Hear why modern day supply chain risk management is requiring new architectural paradigm shift in NVTC’s latest Capital Cybersecurity Summit guest blog by Strategic Cyber Ventures CEO Tom Kellermann. Kellermann will be moderating the What Keeps CISOs Up At Night? panel at the second annual Capital Cybersecurity Summit on Nov. 14-15.
2017 has been a reality check for corporations. The reality is that cyberspace has become a free-fire zone with a multiplicity of actors who are determined to wreak havoc. The dark-side of globalization resides in cyberspace. Corporations are regularly under siege from a multiplicity of threat actors. The cyber arms bazaar that flourishes around the world has allowed for criminals and nations to wage long-term campaigns against corporations and government agencies. These cybercriminals stalk businesses and consumers from the fog of the Dark Web. Evidence suggests that the Dark Web has become an economy of scale wherein the cyber-crime syndicates have begun to target the interdependencies of our networks. 2017 has ushered in a foreboding era of digital colonization of American cyberspace.
As the cybercriminal community burrows into our networks we must appreciate that after the initial theft of data they tend to hibernate. This hibernation allows for secondary schemes of monetization. Some of these criminal endeavors include reverse business email compromise against your customers and/or selective Wateringhole attacks. Cybercriminals realize that there is implicit trust in your brand; trust that can and will be exploited. The modus operandi of cybercriminals has been modernized and thus we should allow their offense to inform our defense.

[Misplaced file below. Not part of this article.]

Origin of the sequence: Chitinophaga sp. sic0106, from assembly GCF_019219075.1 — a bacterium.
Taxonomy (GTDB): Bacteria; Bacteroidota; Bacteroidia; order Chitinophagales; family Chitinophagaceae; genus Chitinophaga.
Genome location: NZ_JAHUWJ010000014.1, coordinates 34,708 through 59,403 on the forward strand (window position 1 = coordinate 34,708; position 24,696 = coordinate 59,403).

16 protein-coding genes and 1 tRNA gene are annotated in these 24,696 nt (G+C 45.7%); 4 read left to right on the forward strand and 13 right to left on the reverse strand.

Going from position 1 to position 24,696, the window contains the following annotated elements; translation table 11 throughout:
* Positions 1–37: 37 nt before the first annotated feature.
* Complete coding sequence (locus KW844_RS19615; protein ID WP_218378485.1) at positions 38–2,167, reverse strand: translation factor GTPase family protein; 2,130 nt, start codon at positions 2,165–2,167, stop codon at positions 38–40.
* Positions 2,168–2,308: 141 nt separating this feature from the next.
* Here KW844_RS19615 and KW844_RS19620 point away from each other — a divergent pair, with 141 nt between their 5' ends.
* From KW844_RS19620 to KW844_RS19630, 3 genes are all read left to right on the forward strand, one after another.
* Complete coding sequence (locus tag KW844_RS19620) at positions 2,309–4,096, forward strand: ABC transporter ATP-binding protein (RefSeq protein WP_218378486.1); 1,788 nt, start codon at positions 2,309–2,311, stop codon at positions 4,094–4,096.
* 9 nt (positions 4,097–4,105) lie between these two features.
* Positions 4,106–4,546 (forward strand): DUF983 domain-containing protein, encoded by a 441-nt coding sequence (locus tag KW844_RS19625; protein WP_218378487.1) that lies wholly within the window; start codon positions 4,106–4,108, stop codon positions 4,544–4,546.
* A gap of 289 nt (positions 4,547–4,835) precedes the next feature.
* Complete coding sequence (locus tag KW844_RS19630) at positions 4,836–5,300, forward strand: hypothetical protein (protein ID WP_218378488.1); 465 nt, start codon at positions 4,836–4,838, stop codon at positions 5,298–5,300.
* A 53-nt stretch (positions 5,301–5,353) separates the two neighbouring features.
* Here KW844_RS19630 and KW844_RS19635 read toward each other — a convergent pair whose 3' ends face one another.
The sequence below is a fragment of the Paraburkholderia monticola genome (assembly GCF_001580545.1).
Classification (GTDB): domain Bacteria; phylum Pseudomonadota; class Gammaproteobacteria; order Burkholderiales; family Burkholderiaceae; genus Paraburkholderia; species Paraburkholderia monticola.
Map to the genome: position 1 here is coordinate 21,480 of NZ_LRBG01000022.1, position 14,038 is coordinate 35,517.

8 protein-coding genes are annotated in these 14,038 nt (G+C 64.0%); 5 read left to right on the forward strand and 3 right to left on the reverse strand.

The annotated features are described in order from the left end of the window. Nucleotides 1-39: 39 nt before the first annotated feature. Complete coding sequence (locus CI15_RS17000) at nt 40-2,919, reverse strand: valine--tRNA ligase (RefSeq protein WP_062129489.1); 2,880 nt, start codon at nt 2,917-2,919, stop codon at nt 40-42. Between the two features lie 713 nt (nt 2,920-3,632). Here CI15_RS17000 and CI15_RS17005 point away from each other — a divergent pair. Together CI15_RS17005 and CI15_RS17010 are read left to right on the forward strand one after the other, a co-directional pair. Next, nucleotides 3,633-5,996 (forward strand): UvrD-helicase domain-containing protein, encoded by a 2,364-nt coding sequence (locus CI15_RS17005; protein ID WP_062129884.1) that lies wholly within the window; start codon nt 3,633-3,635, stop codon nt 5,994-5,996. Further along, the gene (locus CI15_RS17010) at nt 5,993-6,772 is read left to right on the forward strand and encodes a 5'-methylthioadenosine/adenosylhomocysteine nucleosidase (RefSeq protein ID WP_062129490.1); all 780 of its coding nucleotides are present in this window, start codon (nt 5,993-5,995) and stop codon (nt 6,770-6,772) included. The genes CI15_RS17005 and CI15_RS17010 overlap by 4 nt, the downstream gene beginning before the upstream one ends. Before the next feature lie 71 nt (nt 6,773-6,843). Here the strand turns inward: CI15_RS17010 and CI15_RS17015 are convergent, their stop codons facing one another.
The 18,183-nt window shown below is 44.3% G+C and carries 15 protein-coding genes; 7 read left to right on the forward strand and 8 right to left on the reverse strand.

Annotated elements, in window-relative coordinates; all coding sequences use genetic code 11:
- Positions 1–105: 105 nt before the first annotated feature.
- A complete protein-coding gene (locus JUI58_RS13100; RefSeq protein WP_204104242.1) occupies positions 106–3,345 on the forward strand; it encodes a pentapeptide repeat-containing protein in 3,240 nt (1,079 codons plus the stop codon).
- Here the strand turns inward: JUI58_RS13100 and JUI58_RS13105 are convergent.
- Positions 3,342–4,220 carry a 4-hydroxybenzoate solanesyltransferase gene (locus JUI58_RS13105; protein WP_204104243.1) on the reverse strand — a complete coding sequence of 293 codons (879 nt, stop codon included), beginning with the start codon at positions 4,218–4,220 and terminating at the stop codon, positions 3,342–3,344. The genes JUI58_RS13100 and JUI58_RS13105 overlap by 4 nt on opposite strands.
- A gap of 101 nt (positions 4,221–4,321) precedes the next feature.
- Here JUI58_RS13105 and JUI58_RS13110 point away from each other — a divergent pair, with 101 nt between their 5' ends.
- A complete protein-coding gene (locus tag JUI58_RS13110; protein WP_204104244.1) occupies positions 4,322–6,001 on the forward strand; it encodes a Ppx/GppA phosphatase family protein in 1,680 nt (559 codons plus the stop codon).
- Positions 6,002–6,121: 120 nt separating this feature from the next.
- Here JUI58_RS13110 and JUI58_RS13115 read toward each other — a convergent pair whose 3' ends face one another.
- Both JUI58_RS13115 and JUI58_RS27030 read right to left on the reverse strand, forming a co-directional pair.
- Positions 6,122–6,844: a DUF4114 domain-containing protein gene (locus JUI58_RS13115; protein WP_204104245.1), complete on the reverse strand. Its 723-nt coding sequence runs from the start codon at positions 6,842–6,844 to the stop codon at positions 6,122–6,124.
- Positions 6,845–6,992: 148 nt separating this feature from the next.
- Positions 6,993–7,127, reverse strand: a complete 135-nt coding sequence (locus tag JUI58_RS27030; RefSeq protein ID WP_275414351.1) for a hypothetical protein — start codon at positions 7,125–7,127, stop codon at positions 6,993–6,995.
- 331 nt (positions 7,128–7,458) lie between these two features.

In 2017, CSOs must enhance the scope and diligence of their supply chain security assessment. First, security strategies must encompass more than technology vendors. Law firms and marketing firms should be included in all annual security assessments. Second, any merger or acquisition must include a compromise assessment. Such a compromise assessment should include a penetration test from within your network to the outside world. Finally, service level agreements (SLAs) must be modernized to mitigate the cyber threats of 2017, therefore the rigor of the security controls required must encompass elements of intrusion suppression like the proactive use of deception grids and adaptive authentication.
Managing cyber exposures to your supply chain is a function of conducting business in 2017. Beyond mere compliance with existing standards corporations must protect their brand before it is hijacked. Supply chain risk management requires an architectural paradigm shift to intrusion suppression. Modernizing defense in depth will allow an organization to thwart the burgeoning digital invasion of their network. It is imperative that we reevaluate vendor relationships and institute increased safeguards and oversight as information supply chain risk is here to stay. Cybersecurity investment begets brand protection which in turn mitigates third-party risk. Those companies who embrace brand protection as a function of comparative advantage will be better prepared to combat the inevitable attacks that will occur, and will become the titans of industry.